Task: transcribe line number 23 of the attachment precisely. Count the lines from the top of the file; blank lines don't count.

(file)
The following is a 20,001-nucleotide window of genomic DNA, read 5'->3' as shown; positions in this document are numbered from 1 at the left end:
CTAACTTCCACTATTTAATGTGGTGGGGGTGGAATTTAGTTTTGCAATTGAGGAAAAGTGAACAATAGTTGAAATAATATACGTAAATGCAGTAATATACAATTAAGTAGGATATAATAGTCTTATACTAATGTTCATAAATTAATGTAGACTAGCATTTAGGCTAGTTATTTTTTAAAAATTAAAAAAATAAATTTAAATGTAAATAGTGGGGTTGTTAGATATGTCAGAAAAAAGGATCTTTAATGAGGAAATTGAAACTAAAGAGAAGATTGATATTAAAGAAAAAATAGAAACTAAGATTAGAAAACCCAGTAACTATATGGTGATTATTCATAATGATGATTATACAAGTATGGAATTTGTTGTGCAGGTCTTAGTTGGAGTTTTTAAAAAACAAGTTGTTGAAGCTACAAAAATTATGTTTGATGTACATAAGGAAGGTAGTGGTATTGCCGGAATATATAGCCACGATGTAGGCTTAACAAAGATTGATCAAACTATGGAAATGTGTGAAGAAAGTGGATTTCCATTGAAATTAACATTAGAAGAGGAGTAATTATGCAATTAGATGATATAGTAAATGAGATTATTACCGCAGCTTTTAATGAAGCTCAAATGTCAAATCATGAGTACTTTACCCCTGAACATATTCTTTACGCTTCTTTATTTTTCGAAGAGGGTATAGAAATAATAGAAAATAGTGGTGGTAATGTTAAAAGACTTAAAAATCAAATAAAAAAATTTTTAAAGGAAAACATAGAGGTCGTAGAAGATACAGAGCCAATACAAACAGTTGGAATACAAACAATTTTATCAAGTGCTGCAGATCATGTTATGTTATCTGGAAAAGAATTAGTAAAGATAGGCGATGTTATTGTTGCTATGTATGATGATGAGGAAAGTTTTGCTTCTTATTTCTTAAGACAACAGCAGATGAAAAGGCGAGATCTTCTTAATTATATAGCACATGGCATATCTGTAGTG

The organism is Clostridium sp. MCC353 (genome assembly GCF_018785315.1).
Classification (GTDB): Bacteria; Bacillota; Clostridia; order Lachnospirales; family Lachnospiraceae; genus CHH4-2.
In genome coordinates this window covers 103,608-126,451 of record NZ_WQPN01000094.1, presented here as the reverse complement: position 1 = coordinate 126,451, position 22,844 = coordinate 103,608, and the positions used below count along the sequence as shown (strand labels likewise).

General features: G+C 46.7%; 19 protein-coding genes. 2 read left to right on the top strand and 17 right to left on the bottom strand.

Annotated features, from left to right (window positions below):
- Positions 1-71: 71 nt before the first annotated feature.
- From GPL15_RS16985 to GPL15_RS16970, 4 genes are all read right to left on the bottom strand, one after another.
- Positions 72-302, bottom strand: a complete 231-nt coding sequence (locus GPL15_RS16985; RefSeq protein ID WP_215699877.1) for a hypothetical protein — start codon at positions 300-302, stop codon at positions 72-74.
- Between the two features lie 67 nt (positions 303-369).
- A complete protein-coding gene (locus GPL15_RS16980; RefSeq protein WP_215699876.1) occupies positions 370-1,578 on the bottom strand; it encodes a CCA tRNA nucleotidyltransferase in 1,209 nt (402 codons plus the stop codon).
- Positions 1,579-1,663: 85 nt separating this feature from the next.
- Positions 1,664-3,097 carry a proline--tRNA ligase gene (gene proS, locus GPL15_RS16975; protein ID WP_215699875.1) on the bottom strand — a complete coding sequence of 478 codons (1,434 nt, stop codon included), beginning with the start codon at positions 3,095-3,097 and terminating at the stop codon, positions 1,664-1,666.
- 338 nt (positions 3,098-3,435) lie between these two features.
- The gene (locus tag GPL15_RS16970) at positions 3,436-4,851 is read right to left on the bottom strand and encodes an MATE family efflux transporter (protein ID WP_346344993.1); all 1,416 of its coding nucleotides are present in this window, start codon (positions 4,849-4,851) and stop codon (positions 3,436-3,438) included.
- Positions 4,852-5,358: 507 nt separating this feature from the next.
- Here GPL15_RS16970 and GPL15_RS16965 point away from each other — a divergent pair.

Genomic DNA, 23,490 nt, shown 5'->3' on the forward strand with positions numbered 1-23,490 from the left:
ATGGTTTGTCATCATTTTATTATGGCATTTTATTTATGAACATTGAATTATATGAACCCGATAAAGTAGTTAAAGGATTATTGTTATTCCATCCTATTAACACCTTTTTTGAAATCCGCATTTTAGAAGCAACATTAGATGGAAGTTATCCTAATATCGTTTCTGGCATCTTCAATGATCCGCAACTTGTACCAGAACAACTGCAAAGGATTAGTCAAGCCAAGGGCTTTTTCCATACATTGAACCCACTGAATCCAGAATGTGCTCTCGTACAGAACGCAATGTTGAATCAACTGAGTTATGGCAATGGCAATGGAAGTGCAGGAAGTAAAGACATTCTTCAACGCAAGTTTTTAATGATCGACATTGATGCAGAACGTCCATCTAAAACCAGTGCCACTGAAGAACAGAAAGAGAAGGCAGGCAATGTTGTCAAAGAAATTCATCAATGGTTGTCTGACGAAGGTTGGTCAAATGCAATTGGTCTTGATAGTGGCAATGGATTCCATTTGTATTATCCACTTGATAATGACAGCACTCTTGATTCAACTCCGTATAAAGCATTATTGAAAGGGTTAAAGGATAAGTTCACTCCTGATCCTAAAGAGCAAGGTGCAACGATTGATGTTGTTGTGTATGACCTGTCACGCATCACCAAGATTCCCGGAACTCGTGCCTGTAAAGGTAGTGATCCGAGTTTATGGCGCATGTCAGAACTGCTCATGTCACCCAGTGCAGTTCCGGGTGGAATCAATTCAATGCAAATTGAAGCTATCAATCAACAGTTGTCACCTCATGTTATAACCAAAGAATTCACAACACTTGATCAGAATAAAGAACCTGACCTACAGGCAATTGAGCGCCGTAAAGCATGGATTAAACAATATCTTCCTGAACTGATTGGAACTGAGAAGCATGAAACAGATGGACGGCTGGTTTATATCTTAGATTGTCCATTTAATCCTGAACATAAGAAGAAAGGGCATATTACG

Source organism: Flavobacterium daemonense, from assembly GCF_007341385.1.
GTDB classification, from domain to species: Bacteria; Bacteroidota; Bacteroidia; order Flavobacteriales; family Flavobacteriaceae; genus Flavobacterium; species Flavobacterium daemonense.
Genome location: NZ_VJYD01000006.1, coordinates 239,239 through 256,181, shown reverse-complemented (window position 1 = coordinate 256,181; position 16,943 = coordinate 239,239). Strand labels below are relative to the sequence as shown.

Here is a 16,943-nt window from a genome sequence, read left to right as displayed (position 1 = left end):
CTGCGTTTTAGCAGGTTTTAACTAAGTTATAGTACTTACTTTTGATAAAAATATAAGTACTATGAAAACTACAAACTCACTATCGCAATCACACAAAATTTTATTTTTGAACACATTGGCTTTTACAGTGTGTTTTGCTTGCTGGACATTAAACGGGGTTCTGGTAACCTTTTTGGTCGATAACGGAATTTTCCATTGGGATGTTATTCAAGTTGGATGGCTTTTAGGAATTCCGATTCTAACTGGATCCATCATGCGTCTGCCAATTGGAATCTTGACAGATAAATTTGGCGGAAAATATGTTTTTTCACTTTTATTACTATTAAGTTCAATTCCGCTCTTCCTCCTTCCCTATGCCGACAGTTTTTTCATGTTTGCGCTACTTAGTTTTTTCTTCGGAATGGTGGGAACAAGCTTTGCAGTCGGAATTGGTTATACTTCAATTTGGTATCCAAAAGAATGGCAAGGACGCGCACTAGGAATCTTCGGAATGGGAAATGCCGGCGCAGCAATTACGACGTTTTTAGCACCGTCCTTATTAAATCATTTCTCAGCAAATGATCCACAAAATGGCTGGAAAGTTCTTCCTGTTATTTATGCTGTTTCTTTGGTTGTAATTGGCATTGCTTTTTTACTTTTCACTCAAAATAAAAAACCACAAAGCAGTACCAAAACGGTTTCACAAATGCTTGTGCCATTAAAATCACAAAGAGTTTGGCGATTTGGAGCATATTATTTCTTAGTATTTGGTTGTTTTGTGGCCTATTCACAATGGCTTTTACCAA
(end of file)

Genome location: NZ_VJYD01000006.1, coordinates 239,239 through 256,181, shown reverse-complemented (window position 1 = coordinate 256,181; position 16,943 = coordinate 239,239). Strand labels below are relative to the sequence as shown.